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F I L E D

UNITED STATES COURT OF APPEALS


TENTH CIRCUIT

United States Court of Appeals


Tenth Circuit

APR 13 2000

PATRICK FISHER
Clerk

UNITED STATES OF AMERICA,


Plaintiff - Appellee,

vs.

ERIC WILLIAM BLY,

No. 99-6287
(D.C. No. 96-CR-108-A)
(W.D. Okla.)

Defendant - Appellant.
ORDER AND JUDGMENT *
Before BRORBY, KELLY, and MURPHY, Circuit Judges. **
Defendant-Appellant Eric Bly was convicted of numerous counts relating to
the operation of a large drug conspiracy in Oklahoma City, Oklahoma and
sentenced to mandatory life imprisonment on nine of those charges under 21
U.S.C. 841(b)(1)(A) and 851. Section 841(b)(1)(A) requires life imprisonment
for an individual convicted of violating 841 after two or more prior
This order and judgment is not binding precedent, except under the
doctrines of law of the case, res judicata, and collateral estoppel. This court
generally disfavors the citation of orders and judgments; nevertheless, an order
and judgment may be cited under the terms and conditions of 10th Cir. R. 36.3.
*

After examining the briefs and the appellate record, this three-judge
panel has determined unanimously that oral argument would not be of material
assistance in the determination of this appeal. See Fed. R. App. P. 34(a); 10th
Cir. R. 34.1 (G). The cause is therefore ordered submitted without oral argument.
**

convictions for a felony drug offense. If the defendant denies these convictions
(as Mr. Bly did), 851(c)(1) requires the government to prove the prior
convictions beyond a reasonable doubt. On appeal, we remanded the case for
de novo sentencing because the government had failed to meets its burden. See
United States v. Green, 175 F.3d 822, 836 (10th Cir. 1999). During resentencing,
the government presented unrefuted photographs and fingerprint evidence which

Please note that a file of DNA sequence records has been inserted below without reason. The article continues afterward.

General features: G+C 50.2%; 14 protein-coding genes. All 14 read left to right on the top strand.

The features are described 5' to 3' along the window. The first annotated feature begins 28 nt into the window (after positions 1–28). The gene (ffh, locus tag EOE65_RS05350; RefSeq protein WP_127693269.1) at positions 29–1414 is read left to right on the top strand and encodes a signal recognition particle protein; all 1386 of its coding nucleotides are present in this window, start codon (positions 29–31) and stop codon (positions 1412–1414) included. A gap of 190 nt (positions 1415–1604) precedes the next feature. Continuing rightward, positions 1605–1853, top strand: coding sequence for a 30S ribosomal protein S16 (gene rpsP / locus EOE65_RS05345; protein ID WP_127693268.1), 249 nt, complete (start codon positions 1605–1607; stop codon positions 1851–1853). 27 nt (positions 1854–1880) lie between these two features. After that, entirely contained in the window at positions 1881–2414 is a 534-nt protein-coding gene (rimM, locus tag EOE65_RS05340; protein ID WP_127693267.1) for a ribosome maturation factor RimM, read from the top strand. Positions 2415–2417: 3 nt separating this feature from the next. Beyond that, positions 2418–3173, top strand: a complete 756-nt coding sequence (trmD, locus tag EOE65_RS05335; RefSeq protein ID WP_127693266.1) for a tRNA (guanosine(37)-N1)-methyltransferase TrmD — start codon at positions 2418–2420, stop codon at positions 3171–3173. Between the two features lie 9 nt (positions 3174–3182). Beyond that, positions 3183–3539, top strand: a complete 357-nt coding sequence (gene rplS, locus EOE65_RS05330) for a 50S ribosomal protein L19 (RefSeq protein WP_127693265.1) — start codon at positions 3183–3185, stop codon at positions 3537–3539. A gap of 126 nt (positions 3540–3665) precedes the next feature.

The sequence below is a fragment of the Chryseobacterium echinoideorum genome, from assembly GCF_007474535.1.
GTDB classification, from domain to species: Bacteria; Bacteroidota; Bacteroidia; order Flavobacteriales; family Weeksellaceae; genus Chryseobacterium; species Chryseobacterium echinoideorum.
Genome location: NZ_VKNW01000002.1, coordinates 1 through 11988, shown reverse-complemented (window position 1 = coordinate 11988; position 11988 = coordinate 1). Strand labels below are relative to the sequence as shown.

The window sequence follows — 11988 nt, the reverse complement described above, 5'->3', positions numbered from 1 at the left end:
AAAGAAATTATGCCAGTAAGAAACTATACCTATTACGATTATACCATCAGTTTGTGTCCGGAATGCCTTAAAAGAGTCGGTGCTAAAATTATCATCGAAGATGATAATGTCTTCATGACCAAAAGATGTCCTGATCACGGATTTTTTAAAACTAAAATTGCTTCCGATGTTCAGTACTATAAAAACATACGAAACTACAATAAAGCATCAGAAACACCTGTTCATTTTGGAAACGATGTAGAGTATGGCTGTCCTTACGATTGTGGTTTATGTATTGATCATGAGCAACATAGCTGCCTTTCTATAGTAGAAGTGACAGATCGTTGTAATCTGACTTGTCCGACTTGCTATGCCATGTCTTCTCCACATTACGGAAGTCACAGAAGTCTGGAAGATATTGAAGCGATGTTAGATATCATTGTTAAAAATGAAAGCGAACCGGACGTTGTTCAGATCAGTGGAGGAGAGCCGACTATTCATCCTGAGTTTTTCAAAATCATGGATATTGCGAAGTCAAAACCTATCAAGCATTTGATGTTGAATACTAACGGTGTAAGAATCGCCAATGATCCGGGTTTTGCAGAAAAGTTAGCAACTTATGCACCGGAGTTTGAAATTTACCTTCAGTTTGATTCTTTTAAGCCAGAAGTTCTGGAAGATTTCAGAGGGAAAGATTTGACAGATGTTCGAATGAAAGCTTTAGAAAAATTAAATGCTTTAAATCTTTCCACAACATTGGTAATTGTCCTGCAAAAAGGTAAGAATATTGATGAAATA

conclusively demonstrated that Mr. Bly was the same individual involved in the
prior convictions. The district court reimposed the mandatory life sentences and
this appeal followed.
Mr. Bly does not argue that the government failed to meet its burden in
proving beyond a reasonable doubt that the convictions were his. Rather, he
contends that the district court erred in allowing the photographic and fingerprint
evidence to be admitted at resentencing because this evidence could have been
(but was not) presented at the initial sentencing. Mr. Bly contends that permitting
the introduction of new evidence on resentencing amounts to allowing the
government to get two bites at the same apple. Aplt. Br. at 6.
This argument is untenable. Our remand order in this case specifically
stated: [D]e novo resentencing permits the receipt of any relevant evidence the
court could have heard at the first sentencing hearing. Green, 175 F.3d at 836
(quoting United States v. Ortiz, 25 F.3d 934, 935 (10th Cir. 1994)). See also
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United States v. Keifer, 198 F.3d 798, 800-01 (10th Cir. 1999). The district court
did not err in following the specific terms of the remand.
AFFIRMED.

Entered for the Court


Paul J. Kelly, Jr.
Circuit Judge

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